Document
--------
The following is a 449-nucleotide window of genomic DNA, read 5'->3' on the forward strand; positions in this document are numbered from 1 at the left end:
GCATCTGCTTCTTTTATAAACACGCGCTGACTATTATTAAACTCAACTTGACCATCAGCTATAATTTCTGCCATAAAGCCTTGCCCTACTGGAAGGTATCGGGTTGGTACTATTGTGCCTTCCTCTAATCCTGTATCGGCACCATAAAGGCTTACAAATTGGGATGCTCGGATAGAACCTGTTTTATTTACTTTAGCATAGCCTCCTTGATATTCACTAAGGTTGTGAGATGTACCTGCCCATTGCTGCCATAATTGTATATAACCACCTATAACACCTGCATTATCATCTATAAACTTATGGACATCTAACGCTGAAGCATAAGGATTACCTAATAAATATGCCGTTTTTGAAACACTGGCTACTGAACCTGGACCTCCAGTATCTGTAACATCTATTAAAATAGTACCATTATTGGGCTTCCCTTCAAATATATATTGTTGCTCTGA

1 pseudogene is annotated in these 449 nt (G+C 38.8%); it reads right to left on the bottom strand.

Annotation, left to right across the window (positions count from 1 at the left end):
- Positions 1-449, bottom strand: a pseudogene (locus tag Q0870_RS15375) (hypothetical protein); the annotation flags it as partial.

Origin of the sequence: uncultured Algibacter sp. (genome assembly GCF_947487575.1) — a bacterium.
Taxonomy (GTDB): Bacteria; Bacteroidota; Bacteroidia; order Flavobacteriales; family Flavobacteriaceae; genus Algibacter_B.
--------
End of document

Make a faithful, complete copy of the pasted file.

The following is a 449-nucleotide window of genomic DNA, read 5'->3' on the forward strand; positions in this document are numbered from 1 at the left end:
GCATCTGCTTCTTTTATAAACACGCGCTGACTATTATTAAACTCAACTTGACCATCAGCTATAATTTCTGCCATAAAGCCTTGCCCTACTGGAAGGTATCGGGTTGGTACTATTGTGCCTTCCTCTAATCCTGTATCGGCACCATAAAGGCTTACAAATTGGGATGCTCGGATAGAACCTGTTTTATTTACTTTAGCATAGCCTCCTTGATATTCACTAAGGTTGTGAGATGTACCTGCCCATTGCTGCCATAATTGTATATAACCACCTATAACACCTGCATTATCATCTATAAACTTATGGACATCTAACGCTGAAGCATAAGGATTACCTAATAAATATGCCGTTTTTGAAACACTGGCTACTGAACCTGGACCTCCAGTATCTGTAACATCTATTAAAATAGTACCATTATTGGGCTTCCCTTCAAATATATATTGTTGCTCTGA

1 pseudogene is annotated in these 449 nt (G+C 38.8%); it reads right to left on the bottom strand.

Annotation, left to right across the window (positions count from 1 at the left end):
- Positions 1-449, bottom strand: a pseudogene (locus tag Q0870_RS15375) (hypothetical protein); the annotation flags it as partial.

Origin of the sequence: uncultured Algibacter sp. (genome assembly GCF_947487575.1) — a bacterium.
Taxonomy (GTDB): Bacteria; Bacteroidota; Bacteroidia; order Flavobacteriales; family Flavobacteriaceae; genus Algibacter_B.